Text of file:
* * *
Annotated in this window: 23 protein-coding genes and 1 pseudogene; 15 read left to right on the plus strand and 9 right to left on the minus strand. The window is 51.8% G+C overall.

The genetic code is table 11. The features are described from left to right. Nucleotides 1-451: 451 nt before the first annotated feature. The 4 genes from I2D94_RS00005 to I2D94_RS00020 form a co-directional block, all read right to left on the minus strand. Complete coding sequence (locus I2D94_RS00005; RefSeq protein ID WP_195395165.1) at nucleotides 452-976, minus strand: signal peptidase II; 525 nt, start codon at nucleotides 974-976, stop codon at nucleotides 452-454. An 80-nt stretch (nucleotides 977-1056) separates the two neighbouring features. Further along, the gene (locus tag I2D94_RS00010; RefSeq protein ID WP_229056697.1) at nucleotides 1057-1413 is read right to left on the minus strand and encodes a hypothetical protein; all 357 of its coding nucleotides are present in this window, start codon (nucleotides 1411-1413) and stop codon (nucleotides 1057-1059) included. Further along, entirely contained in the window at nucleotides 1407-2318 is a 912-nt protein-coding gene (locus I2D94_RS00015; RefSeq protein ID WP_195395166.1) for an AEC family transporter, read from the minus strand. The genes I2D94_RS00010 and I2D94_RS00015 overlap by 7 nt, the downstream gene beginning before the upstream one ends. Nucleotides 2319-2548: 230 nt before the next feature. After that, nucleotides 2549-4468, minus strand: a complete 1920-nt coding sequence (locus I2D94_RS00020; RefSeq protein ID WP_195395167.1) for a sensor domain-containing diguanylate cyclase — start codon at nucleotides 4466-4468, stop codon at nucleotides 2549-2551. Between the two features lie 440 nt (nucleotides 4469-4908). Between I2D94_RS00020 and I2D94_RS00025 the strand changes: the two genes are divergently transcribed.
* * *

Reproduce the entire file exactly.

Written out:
Annotated in this window: 23 protein-coding genes and 1 pseudogene; 15 read left to right on the plus strand and 9 right to left on the minus strand. The window is 51.8% G+C overall.

The genetic code is table 11. The features are described from left to right. Nucleotides 1-451: 451 nt before the first annotated feature. The 4 genes from I2D94_RS00005 to I2D94_RS00020 form a co-directional block, all read right to left on the minus strand. Complete coding sequence (locus I2D94_RS00005; RefSeq protein ID WP_195395165.1) at nucleotides 452-976, minus strand: signal peptidase II; 525 nt, start codon at nucleotides 974-976, stop codon at nucleotides 452-454. An 80-nt stretch (nucleotides 977-1056) separates the two neighbouring features. Further along, the gene (locus tag I2D94_RS00010; RefSeq protein ID WP_229056697.1) at nucleotides 1057-1413 is read right to left on the minus strand and encodes a hypothetical protein; all 357 of its coding nucleotides are present in this window, start codon (nucleotides 1411-1413) and stop codon (nucleotides 1057-1059) included. Further along, entirely contained in the window at nucleotides 1407-2318 is a 912-nt protein-coding gene (locus I2D94_RS00015; RefSeq protein ID WP_195395166.1) for an AEC family transporter, read from the minus strand. The genes I2D94_RS00010 and I2D94_RS00015 overlap by 7 nt, the downstream gene beginning before the upstream one ends. Nucleotides 2319-2548: 230 nt before the next feature. After that, nucleotides 2549-4468, minus strand: a complete 1920-nt coding sequence (locus I2D94_RS00020; RefSeq protein ID WP_195395167.1) for a sensor domain-containing diguanylate cyclase — start codon at nucleotides 4466-4468, stop codon at nucleotides 2549-2551. Between the two features lie 440 nt (nucleotides 4469-4908). Between I2D94_RS00020 and I2D94_RS00025 the strand changes: the two genes are divergently transcribed.